A Tasman farmer was shocked to find her pet ewe had given birth to not one, not two, but five little miracles.
Julie Webb-Brownlee had previously joked that Charlie may give birth to five lambs this season, but never actually thought it would come true.
Pre-pregnancy scanning indicated that Charlie - an East Friesian and Awassi cross - would probably give birth to triplets.
So Ms Webb-Brownlee was shocked when she found five healthy lambs by Charlie's side at the beginning of the week.
"It surprised me how 20 sets of legs came out non-tangled," she says.
"When I saw that she had five lambs it was a bit of a shock because of the joke I made previously. I wasn't surprised because she was a barrel before she gave birth."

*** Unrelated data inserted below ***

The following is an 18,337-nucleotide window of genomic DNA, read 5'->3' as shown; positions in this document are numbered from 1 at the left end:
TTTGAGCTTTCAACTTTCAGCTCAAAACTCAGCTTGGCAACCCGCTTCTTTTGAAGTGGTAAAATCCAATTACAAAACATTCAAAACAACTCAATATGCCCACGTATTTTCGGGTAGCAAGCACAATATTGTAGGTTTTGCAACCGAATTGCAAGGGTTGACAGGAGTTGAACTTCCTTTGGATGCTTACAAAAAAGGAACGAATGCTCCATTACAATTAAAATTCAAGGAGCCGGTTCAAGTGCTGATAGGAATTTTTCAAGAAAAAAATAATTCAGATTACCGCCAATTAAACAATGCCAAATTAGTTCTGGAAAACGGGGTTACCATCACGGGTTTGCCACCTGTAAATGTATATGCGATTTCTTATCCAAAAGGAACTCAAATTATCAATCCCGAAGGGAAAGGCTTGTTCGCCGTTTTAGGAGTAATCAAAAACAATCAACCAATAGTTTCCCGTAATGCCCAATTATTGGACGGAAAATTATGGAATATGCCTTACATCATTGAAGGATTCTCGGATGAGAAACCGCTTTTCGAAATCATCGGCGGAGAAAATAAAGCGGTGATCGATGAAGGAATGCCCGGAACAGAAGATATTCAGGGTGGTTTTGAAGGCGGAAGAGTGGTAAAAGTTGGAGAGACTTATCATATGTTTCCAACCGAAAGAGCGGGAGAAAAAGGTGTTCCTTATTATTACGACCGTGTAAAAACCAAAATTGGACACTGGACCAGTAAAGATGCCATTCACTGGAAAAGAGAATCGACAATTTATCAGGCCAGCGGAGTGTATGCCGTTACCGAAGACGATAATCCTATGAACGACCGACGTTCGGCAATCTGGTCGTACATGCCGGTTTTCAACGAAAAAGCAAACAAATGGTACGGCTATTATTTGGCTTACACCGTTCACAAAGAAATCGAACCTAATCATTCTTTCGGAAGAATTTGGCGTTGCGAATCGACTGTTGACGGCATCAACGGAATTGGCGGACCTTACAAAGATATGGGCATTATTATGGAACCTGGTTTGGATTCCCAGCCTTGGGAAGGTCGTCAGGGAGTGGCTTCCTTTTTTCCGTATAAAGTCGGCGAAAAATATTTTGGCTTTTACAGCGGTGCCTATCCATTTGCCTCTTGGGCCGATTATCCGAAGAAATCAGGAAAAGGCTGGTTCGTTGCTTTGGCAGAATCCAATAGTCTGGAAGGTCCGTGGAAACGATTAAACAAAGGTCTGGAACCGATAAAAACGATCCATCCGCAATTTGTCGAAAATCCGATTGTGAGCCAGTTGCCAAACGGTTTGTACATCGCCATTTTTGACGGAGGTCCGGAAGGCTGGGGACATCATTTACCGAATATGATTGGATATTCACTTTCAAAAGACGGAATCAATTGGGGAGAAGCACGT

Quintuplets are a pretty rare sight, Beef and Lamb Senior Agricultural Analytics Manager Ben Hancock says.
"It's pretty unusual."
Charlie's breed was brought into the country for their high lambing rates and milking so triplets or quadruplets aren't unheard of, but five lambs is considered "high".
The four-year-old mother had a rough time when she was born, and Ms Webb-Brownlee was unsure if she would survive.
"When she was born we found her on her own with no mum. We thought we were going to lose her.
"We popped her in the sun, managed to get some colostrum down her, and here she is now."
She's been a proud mum ever since, giving birth to 12 lambs in her lifetime.
The Nelson farm predominately breeds sheep for their milk which is made into cheese.
The five lambs haven't been named, but there's no doubt the four ewe lambs will go on to follow in their mother's footsteps and become cheese-makers themselves.
The one ram lamb will also be kept, destined to be a stud.